Over the past decade, the adoption of Governance, Risk and Compliance (GRC) technology has matured from a compliance-driven towards a more integrated approach. This shift towards an integrated strategy on GRC is driven by various trends.
Growing stakeholder expectations for instance is a key driver in this context. Organizations are no longer only held accountable for financial performance but stakeholders now request (real-time) assurance on almost every important business area (risk management, regulatory compliance, IT, (information) security, etc.). Societal drivers also play a role. I’m not only thinking about the increased use of internet and mobile devises but more generically an increased focus on social responsibility. For many organizations there is a need to (re)build ‘trust’, a clear demand for transparency, clarity and simplicity. And we all know that trust is hard to get and very easy to lose! And of course there are the ever increasing regulatory demands. With new standards and mandates coming into effect at a never-before pace, the need to keep up with regulatory changes and ensure ongoing compliance with them has emerged as a crucial priority for organizations in across all industries. Organizations are exposed to legal penalties, payment of damages, limitation of business opportunities, diminished reputation, lessened expansion potential and voiding of contracts.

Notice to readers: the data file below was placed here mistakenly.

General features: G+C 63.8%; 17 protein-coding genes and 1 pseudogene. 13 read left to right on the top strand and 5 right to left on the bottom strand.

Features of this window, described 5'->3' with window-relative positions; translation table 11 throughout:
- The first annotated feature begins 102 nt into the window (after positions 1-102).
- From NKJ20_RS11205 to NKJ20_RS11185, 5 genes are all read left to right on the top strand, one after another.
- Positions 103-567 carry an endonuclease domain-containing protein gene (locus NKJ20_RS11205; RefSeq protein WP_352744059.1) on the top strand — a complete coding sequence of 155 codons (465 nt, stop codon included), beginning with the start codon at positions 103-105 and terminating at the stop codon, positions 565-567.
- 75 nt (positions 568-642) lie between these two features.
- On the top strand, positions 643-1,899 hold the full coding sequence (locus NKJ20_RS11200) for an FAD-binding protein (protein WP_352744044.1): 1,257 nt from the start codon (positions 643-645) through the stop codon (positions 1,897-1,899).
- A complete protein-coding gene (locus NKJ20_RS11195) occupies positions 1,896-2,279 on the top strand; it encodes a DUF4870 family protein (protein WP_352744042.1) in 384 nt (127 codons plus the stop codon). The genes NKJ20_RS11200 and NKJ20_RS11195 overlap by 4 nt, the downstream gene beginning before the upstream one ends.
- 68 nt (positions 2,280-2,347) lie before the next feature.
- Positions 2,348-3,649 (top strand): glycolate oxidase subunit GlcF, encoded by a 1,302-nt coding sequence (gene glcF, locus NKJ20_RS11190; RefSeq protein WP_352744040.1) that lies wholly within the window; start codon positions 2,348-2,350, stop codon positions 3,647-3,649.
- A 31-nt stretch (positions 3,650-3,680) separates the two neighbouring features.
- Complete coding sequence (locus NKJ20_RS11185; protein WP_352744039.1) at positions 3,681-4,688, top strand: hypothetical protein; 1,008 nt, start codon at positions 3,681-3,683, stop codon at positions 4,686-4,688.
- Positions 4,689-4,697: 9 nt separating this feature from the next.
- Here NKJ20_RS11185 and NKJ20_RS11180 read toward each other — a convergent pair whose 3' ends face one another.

There’s a growing consensus that breaking through the traditional silos and integrating the different GRC domains is the right way forward. A recent OCEG survey for instance revealed that 90% of organizations adopting an integrated strategy for Governance, Risk (management) & Compliance (GRC) state that integration provided benefits that met or exceeded expectations. At the same time, the majority of IT spending still happens within the organizational silo’s, resulting in on average 4.6 GRC applications used in organizations. So obviously most organizations still struggle with this topic.
So what does integrated GRC actually mean? When talking to companies investing in GRC technology to facilitate their integrated GRC strategy I find that integrated GRC is usually interpreted as integration within the typical GRC domains such as (operational) risk, IT risk, compliance, audit, business continuity etc. I believe this is part of the problem why still so many organizations struggle. The trends I described earlier ask for strategies that go beyond integration of the typical GRC domains and embed GRC within the design and execution of business processes and assure these are aligned to the organization’s strategy and objectives.
In my opinion organizations should not only align their risk, control, compliance and audit functions but also connect with strategic, tactical and operational objectives and business performance measures. Business processes are the means by which those business objectives are achieved and performance measures delivered. So a process-driven approach to GRC is needed to establish a comprehensive and enterprise wide risk and control governance model ensuring that the risk strategy is balanced and responsibilities and ownership is properly defined. It’s all about collaboration and making sure involved people can leverage consistent methods, practices and infrastructure. And last but not least, the right technology is essential to enable this transformation.